Learn from a national award-winning fine artist and Walt Disney Feature Animation alum how to overcome the roadblocks, habits and fears that inhibit creating great art. We’ll cover topics including how to identify promising subjects; how to gather source material; overcoming the challenges of color, values and composition; what to do when you feel stuck; and how to effectively organize your workspace. This class is open to beginning and intermediate students who work in all 2-D media: acrylic, oils, watercolors, pastel, and drawing. The class will be tailored to the interests of participants. On the first day, please bring a sketchbook and your favorite drawing utensil.

For more information about this class and to register, please contact the Art Alliance of Central Pennsylvania by phone at (814) 234-2740 or through their web site: www.artalliancepa.org.

Dynamo 18 x 18 original pastel.
A view from the High Line Park in Lower Manhattan.

Tuesday, June 2, 2015

Decision Making, Step-by-Step

Building an art career is a step-by-step process that requires many decisions along the way. There's no single trajectory, no designated path of promotion like there is in many other careers. Instead, each individual finds her own way. A lot of the decisions involve matching one's artwork to the right opportunities.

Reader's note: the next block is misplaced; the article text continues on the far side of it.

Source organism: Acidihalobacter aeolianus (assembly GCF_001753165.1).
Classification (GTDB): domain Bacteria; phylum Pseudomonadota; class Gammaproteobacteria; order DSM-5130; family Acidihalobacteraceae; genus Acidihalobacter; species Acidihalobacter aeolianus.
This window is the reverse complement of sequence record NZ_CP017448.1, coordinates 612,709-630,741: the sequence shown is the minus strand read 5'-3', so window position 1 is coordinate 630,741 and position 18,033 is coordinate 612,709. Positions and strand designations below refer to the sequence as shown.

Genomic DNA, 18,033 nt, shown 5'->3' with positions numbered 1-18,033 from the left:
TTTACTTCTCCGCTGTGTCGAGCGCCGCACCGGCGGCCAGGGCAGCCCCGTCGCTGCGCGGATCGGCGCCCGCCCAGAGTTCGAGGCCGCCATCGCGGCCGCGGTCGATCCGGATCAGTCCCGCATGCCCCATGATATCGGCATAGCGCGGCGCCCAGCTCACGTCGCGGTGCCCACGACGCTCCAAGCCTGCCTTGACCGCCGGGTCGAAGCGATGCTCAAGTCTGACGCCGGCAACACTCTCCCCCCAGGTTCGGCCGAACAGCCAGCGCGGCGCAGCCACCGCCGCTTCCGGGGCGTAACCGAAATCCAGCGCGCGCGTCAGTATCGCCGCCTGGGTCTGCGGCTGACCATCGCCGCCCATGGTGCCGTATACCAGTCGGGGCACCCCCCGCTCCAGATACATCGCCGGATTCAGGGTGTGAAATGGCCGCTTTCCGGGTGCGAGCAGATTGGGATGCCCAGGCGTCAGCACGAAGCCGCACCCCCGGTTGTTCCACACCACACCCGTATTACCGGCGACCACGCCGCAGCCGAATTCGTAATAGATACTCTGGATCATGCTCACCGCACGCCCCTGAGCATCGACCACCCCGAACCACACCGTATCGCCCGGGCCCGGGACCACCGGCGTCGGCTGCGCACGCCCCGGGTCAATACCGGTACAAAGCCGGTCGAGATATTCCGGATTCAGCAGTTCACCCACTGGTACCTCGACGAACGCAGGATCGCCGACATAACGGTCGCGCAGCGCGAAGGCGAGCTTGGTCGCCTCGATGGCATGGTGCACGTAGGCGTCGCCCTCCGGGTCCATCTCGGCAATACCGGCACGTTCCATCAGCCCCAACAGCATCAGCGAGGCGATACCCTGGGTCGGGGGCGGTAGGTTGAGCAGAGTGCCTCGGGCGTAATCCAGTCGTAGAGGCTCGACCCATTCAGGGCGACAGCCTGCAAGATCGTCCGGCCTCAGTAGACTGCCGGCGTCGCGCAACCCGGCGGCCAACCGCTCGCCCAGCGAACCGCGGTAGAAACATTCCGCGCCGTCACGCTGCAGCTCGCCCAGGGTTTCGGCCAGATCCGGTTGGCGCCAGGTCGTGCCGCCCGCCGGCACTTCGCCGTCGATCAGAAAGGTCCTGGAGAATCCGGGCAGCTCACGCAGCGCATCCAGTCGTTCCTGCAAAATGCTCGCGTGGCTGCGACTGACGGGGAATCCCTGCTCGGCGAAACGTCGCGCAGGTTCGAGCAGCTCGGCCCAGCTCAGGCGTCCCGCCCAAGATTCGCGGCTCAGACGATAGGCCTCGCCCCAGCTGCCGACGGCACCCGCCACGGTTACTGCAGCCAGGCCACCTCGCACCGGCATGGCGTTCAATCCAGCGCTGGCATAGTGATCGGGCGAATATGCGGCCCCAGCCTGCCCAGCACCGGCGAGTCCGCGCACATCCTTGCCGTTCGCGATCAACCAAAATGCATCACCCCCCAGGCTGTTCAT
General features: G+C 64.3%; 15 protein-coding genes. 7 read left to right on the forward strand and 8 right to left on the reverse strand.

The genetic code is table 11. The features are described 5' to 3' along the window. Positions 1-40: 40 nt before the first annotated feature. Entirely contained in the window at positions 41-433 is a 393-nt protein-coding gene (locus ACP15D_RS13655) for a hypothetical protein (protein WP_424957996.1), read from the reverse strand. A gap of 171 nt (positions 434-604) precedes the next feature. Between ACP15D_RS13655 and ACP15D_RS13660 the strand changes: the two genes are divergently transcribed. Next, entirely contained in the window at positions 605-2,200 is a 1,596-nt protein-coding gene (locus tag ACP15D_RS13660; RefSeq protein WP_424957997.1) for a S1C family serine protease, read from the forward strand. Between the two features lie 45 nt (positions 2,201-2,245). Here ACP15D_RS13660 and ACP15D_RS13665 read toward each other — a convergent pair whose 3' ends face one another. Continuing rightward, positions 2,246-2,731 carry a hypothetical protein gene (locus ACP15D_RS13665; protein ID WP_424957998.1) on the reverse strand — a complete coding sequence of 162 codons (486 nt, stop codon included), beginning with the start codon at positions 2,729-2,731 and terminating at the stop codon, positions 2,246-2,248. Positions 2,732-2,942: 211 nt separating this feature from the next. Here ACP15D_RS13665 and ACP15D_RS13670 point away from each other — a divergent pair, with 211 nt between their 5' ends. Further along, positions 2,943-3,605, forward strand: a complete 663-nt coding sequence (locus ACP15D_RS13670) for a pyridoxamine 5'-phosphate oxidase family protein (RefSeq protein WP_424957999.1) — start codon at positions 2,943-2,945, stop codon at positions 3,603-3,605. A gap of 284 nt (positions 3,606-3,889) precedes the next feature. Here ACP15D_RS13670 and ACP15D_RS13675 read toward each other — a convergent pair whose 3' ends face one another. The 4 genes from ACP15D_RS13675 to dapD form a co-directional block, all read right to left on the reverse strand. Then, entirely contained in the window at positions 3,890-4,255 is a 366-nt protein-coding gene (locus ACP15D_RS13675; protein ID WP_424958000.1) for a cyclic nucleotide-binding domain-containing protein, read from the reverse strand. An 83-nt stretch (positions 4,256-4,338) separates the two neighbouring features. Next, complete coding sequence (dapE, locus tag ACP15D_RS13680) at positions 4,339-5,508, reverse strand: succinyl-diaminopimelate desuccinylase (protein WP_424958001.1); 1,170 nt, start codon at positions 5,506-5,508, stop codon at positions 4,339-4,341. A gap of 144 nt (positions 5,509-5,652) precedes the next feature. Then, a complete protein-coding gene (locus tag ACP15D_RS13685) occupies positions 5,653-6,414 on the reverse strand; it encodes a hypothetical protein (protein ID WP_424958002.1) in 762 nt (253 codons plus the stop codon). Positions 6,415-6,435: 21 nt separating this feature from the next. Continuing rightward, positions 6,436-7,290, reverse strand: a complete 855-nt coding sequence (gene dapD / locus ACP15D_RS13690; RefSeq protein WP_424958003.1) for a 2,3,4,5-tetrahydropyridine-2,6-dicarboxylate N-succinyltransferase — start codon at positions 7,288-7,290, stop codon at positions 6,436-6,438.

When I began my career over a decade ago, the pastel medium was enjoying a period of unparalleled popularity. Although the medium has been around and in use since the late 1800s, the mid-1990s and early 2000s brought with them the publication of a new magazine, The Pastel Journal, as well as dozens of new manufacturers offering pastel sticks and related products. As recently as the 1980s, it used to be that the choice to work in pastel necessarily meant that one was "settling for" a medium with few options in materials and low quality. That's no longer the case at all. Today, artists have more choices in materials and enjoy much higher quality than ever before and interested viewers can see some wonderful creations in the pastel medium.